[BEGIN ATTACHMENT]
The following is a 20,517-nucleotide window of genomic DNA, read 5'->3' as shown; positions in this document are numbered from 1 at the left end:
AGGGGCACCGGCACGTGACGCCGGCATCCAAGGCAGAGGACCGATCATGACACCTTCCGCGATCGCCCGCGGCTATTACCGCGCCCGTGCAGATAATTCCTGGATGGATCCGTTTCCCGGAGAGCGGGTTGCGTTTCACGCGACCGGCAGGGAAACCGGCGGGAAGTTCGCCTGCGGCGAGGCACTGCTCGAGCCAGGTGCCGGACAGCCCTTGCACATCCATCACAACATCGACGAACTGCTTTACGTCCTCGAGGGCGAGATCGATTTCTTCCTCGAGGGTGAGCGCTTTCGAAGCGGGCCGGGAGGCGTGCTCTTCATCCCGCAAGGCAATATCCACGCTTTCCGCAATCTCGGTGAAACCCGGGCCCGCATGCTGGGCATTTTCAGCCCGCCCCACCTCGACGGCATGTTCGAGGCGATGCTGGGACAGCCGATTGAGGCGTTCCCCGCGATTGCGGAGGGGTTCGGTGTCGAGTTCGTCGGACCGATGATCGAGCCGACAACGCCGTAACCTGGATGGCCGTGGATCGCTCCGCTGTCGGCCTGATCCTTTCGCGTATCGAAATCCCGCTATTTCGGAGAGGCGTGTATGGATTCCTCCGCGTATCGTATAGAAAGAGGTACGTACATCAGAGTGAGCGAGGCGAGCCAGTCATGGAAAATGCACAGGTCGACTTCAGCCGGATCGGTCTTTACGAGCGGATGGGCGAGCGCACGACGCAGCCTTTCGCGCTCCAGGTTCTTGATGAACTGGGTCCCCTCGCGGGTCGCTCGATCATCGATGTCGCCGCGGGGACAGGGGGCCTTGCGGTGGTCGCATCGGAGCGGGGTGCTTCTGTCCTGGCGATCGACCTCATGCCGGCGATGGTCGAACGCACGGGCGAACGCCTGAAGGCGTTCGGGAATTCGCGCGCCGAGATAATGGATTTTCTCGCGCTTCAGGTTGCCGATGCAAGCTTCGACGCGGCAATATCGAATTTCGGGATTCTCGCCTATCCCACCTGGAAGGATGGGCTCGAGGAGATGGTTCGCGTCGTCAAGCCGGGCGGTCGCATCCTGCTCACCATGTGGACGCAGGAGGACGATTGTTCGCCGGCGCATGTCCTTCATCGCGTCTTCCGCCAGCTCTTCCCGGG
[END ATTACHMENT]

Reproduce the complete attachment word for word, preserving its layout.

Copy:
The following is a 20,517-nucleotide window of genomic DNA, read 5'->3' as shown; positions in this document are numbered from 1 at the left end:
AGGGGCACCGGCACGTGACGCCGGCATCCAAGGCAGAGGACCGATCATGACACCTTCCGCGATCGCCCGCGGCTATTACCGCGCCCGTGCAGATAATTCCTGGATGGATCCGTTTCCCGGAGAGCGGGTTGCGTTTCACGCGACCGGCAGGGAAACCGGCGGGAAGTTCGCCTGCGGCGAGGCACTGCTCGAGCCAGGTGCCGGACAGCCCTTGCACATCCATCACAACATCGACGAACTGCTTTACGTCCTCGAGGGCGAGATCGATTTCTTCCTCGAGGGTGAGCGCTTTCGAAGCGGGCCGGGAGGCGTGCTCTTCATCCCGCAAGGCAATATCCACGCTTTCCGCAATCTCGGTGAAACCCGGGCCCGCATGCTGGGCATTTTCAGCCCGCCCCACCTCGACGGCATGTTCGAGGCGATGCTGGGACAGCCGATTGAGGCGTTCCCCGCGATTGCGGAGGGGTTCGGTGTCGAGTTCGTCGGACCGATGATCGAGCCGACAACGCCGTAACCTGGATGGCCGTGGATCGCTCCGCTGTCGGCCTGATCCTTTCGCGTATCGAAATCCCGCTATTTCGGAGAGGCGTGTATGGATTCCTCCGCGTATCGTATAGAAAGAGGTACGTACATCAGAGTGAGCGAGGCGAGCCAGTCATGGAAAATGCACAGGTCGACTTCAGCCGGATCGGTCTTTACGAGCGGATGGGCGAGCGCACGACGCAGCCTTTCGCGCTCCAGGTTCTTGATGAACTGGGTCCCCTCGCGGGTCGCTCGATCATCGATGTCGCCGCGGGGACAGGGGGCCTTGCGGTGGTCGCATCGGAGCGGGGTGCTTCTGTCCTGGCGATCGACCTCATGCCGGCGATGGTCGAACGCACGGGCGAACGCCTGAAGGCGTTCGGGAATTCGCGCGCCGAGATAATGGATTTTCTCGCGCTTCAGGTTGCCGATGCAAGCTTCGACGCGGCAATATCGAATTTCGGGATTCTCGCCTATCCCACCTGGAAGGATGGGCTCGAGGAGATGGTTCGCGTCGTCAAGCCGGGCGGTCGCATCCTGCTCACCATGTGGACGCAGGAGGACGATTGTTCGCCGGCGCATGTCCTTCATCGCGTCTTCCGCCAGCTCTTCCCGGG